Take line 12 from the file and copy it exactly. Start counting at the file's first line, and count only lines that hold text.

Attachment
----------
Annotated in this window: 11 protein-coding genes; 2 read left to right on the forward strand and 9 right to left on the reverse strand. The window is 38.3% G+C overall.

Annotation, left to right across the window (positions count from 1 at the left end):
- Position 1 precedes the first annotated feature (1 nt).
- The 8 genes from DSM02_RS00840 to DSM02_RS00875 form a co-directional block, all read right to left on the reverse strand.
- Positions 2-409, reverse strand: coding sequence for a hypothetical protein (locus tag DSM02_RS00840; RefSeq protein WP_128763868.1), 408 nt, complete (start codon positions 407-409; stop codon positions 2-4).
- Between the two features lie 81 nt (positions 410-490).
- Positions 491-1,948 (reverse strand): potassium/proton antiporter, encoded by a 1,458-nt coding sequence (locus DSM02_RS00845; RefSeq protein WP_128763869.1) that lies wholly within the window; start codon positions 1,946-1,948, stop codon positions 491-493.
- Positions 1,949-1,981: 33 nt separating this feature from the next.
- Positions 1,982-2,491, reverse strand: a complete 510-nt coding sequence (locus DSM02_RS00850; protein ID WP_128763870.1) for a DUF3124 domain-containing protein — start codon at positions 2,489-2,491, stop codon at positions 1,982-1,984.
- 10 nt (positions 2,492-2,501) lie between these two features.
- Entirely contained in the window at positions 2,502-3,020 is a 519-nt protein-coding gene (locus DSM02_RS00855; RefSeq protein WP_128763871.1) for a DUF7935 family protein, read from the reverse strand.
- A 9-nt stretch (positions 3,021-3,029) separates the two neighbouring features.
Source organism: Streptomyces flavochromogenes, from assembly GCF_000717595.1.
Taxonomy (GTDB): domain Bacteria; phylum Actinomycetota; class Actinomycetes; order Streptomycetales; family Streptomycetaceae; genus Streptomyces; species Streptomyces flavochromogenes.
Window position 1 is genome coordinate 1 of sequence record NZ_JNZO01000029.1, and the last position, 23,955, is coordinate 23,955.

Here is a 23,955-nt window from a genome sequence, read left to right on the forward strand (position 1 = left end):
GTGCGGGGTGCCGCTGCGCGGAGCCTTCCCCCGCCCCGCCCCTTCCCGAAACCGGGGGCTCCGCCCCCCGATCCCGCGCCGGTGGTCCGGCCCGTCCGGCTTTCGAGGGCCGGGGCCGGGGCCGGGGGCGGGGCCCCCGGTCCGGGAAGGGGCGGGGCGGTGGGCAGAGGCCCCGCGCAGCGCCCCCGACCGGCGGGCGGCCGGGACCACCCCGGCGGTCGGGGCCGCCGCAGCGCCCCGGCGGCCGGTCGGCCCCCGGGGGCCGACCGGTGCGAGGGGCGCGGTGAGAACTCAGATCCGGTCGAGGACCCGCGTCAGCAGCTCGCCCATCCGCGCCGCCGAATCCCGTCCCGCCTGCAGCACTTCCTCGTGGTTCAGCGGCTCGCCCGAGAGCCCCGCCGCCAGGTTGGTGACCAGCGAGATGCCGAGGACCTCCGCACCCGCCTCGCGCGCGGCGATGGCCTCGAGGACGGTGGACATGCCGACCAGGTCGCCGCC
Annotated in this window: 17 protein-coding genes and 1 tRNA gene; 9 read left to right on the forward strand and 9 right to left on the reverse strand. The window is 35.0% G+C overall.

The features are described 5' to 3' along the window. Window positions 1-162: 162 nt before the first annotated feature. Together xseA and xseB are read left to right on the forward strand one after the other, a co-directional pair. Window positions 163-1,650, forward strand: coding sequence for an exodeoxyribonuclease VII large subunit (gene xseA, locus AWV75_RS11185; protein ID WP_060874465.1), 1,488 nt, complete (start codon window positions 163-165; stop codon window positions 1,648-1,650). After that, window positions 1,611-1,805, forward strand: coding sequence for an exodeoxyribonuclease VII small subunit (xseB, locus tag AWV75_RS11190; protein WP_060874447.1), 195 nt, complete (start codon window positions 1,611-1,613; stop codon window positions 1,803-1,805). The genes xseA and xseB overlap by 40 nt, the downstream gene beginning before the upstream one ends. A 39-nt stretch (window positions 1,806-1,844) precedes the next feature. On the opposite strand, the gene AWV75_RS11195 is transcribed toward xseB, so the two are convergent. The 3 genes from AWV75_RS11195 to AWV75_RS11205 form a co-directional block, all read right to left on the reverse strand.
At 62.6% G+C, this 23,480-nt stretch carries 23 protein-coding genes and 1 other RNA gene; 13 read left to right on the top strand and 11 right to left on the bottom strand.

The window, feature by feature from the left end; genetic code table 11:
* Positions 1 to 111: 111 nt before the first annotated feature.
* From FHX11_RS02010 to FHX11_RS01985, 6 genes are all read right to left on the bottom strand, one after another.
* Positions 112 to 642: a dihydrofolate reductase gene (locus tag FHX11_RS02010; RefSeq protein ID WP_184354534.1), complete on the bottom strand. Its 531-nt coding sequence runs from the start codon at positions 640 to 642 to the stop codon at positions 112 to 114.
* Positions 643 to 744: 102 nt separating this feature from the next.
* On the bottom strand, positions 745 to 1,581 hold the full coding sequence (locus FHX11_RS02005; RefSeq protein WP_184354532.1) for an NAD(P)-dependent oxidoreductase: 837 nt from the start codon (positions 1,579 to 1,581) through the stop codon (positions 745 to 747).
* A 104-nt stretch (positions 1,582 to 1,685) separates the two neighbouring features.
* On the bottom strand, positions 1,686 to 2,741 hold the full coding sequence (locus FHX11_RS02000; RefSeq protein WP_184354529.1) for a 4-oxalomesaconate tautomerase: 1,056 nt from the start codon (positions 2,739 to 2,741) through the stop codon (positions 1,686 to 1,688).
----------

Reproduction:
- A 9-nt stretch (positions 3,021-3,029) separates the two neighbouring features.